Senate debates

Wednesday, 22 August 2018


Australian Antarctic Division

7:28 pm

Photo of Catryna BilykCatryna Bilyk (Tasmania, Australian Labor Party) Share this | Hansard source

On Wednesday last week, I and my colleague Senator Brown moved a motion in the Senate which called on the Turnbull government to commit to the long-term future of the Australian Antarctic Division at its Kingston headquarters south of Hobart. The work of the AAD is world-leading and supported by a workforce of around 300, many of whom are based in Kingston. Senator Brown and I chose to raise these concerns in this place because we're aware of discussions that have been going on regarding relocating the AAD headquarters and its staff to the Hobart CBD.

For several months, discussions about the Antarctic precinct proposal have been taking place between the Macquarie Point Development Corporation, the Department of State Growth and several agencies involved in the Antarctic Program, including the CSIRO, the Bureau of Meteorology, the University of Tasmania, the Commission for the Conservation of Antarctic Marine Living Resources, the Tasmanian Polar Network and the AAD. I understand that it has also been raised in discussions about the Hobart City Deal, and that the Department of the Environment and Energy is giving the AAD's involvement in the new precinct serious consideration.

Kingston is a small urban centre, and the loss of 300 jobs would be a huge blow to its local economy. The AAD supports local cafes and retailers, manufacturers and suppliers. The move would also significantly contribute to the worsening congestion of traffic into the city. Two local businesses that have raised concerns publicly are the Kingston florist and Clennett's Mitre 10. Kingston florist owner Sally Rogers told the Mercury, the Hobart newspaper, recently:

We need jobs in the area after losing Vodafone not long ago and the Southern Outlet is already busy enough without hundreds of extra people having to travel into Hobart for work …

Mitre 10's managing director, William Clennett, in a separate Mercury article, said:

It's good to see highly paid science jobs in the community and sad to think people in Kingston are only limited to retail and hospitality jobs.

Our call to keep the AAD in Kingston has been echoed by the Kingborough Council. The Kingborough Council unanimously resolved that their meeting on 23 July to communicate to the Minister for the Environment and Energy, Mr Frydenberg, their desire for the headquarters to stay in its current location and for there to be no net loss of staff from Kingborough. The mayor of Kingborough, Councillor Steve Wass, has also been to see both federal government and opposition representatives, including me and Senator Brown, to discuss the issue. And I understand that Mayor Wass received verbal assurances from Tasmanian Liberal senators that the AAD would remain in Kingston but nothing has yet been provided in writing.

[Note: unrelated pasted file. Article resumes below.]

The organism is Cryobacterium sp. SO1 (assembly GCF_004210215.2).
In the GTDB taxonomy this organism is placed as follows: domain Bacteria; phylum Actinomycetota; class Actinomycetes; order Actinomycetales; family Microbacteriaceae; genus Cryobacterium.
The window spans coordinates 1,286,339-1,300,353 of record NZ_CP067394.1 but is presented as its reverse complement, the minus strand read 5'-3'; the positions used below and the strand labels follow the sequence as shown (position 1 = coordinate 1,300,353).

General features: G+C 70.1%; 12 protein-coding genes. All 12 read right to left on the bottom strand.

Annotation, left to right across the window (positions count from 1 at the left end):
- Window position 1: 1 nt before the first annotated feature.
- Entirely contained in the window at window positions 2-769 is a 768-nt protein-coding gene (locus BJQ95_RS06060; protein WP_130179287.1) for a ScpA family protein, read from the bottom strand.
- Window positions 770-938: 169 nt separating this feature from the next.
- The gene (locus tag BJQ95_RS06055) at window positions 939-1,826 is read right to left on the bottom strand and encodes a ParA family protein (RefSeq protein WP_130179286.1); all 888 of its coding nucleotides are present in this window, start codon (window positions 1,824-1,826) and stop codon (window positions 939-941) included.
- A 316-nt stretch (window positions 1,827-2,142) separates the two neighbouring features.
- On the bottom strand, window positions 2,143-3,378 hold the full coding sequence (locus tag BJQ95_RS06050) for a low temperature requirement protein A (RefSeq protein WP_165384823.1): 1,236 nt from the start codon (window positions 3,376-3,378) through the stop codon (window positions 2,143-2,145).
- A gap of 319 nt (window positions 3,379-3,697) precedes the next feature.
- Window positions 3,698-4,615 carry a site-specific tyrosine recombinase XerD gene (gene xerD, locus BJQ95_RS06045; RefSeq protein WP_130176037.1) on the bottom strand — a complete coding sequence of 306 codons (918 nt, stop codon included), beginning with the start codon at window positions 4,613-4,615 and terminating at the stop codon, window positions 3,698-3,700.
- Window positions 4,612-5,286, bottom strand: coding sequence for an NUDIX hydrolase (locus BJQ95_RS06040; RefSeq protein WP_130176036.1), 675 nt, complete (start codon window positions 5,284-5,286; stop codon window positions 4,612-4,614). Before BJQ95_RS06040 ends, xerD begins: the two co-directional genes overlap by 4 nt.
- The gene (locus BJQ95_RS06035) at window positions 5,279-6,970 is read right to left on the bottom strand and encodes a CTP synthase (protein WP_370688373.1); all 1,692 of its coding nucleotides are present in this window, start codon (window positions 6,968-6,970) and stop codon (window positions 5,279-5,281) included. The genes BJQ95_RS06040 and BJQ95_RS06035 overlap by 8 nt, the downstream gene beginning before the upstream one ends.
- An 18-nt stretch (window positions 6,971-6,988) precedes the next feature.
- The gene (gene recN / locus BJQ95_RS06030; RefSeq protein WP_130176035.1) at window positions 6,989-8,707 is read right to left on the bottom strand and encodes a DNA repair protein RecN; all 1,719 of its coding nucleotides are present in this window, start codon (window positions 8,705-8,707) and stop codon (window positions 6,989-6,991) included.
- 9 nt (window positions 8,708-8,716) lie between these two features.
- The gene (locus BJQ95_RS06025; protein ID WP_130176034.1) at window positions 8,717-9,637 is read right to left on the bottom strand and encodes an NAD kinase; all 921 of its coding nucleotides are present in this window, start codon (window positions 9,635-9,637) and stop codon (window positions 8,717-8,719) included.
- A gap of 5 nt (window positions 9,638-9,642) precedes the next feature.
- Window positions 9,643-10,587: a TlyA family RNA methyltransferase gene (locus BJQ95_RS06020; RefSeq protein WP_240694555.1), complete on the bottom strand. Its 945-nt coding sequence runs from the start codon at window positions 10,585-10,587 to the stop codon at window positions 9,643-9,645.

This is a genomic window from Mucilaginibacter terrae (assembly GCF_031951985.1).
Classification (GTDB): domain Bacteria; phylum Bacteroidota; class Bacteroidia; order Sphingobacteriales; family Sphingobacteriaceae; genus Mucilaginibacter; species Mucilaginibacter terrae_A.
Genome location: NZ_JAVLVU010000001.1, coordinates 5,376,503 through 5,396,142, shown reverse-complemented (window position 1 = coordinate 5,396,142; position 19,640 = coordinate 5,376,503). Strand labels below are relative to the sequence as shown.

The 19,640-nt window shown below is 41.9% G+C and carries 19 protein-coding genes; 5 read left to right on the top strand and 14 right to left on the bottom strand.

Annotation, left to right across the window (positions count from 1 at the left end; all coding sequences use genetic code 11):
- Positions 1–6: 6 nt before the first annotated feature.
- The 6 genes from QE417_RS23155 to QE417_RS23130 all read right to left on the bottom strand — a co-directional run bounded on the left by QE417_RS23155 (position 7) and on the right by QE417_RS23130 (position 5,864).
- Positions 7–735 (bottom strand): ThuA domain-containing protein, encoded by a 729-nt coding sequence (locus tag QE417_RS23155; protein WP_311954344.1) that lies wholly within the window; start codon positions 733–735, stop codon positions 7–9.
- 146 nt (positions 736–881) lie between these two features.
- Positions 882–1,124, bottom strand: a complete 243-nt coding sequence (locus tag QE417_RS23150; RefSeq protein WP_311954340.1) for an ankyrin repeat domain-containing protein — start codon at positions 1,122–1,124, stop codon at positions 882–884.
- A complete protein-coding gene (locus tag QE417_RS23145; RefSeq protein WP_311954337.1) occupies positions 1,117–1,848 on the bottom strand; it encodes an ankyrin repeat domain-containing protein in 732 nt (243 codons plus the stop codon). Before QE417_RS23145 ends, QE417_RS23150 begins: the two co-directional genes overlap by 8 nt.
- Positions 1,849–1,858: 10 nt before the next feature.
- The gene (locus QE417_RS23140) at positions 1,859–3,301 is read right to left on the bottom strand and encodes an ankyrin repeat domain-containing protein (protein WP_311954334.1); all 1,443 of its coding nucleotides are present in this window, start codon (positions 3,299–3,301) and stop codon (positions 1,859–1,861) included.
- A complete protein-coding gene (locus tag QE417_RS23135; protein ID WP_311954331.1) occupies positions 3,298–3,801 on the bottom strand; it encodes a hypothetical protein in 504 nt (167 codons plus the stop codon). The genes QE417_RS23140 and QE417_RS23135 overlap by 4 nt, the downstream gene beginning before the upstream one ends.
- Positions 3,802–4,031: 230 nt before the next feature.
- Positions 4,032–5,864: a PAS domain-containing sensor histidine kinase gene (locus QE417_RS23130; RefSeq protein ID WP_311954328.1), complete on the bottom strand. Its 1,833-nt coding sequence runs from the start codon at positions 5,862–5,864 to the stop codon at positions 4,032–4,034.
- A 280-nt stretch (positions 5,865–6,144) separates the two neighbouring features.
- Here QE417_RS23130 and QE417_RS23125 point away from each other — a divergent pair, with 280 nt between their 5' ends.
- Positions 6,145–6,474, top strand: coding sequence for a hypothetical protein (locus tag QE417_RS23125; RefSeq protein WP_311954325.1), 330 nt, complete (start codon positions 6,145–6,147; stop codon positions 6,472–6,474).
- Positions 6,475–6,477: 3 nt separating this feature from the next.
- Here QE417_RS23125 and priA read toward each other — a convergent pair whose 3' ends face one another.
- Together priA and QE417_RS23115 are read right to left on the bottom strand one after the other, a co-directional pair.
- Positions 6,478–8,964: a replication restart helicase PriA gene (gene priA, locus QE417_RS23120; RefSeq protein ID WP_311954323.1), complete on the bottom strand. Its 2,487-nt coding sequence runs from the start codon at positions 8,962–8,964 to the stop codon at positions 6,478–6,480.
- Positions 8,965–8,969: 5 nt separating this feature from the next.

My and Senator Brown's motion was passed by the Senate, and I'd like to thank the Senate for supporting our call for the AAD to remain in Kingston. Before the resolution was carried, Senator Abetz made a statement, purportedly on behalf of the government, referring to Labor's advocacy on this issue as 'faux concern'. Senator Abetz said:

The government's very clear position is that Kingston remains the home of the Australian Antarctic Division.

But let's see if this is really faux concern, as Senator Abetz claims it is. As it turns out, the government's position wasn't so clear, because it took until Friday for the minister for the environment to come out of hiding and issue a statement. Minister Frydenberg was quoted in the Mercury as saying:

While the AAD is considering possible involvement in the proposed Antarctic Precinct at Macquarie Point, no decision on moving any or all of the AAD's operations has been made.

No decision has been made. Senator Abetz had said to us that there had been a decision. The minister said 'no decision'. So who's really putting forward the position of the Turnbull government? Is it Senator Abetz, who claims that the government is firmly committed to keeping the AAD in Kingston, or is it Minister Frydenberg, who says that no decision has been made? It can't be both. I'm not comfortable with the verbal assurances apparently given to Kingborough Council by Tasmanian Liberal senators when the minister's statement is contradictory.

Senator Brown and I, and the member for Kingston, Julie Collins, have now written to the minister seeking clarification of the government's real position and asking him to rule out, once and for all, moving the AAD headquarters to Macquarie Point. It's time for Minister Frydenberg and the Turnbull government to stand up for the residents of Kingston and commit to the Australian Antarctic Division headquarters remaining where they have been since 1980, in a purpose-built facility, and where they still belong.


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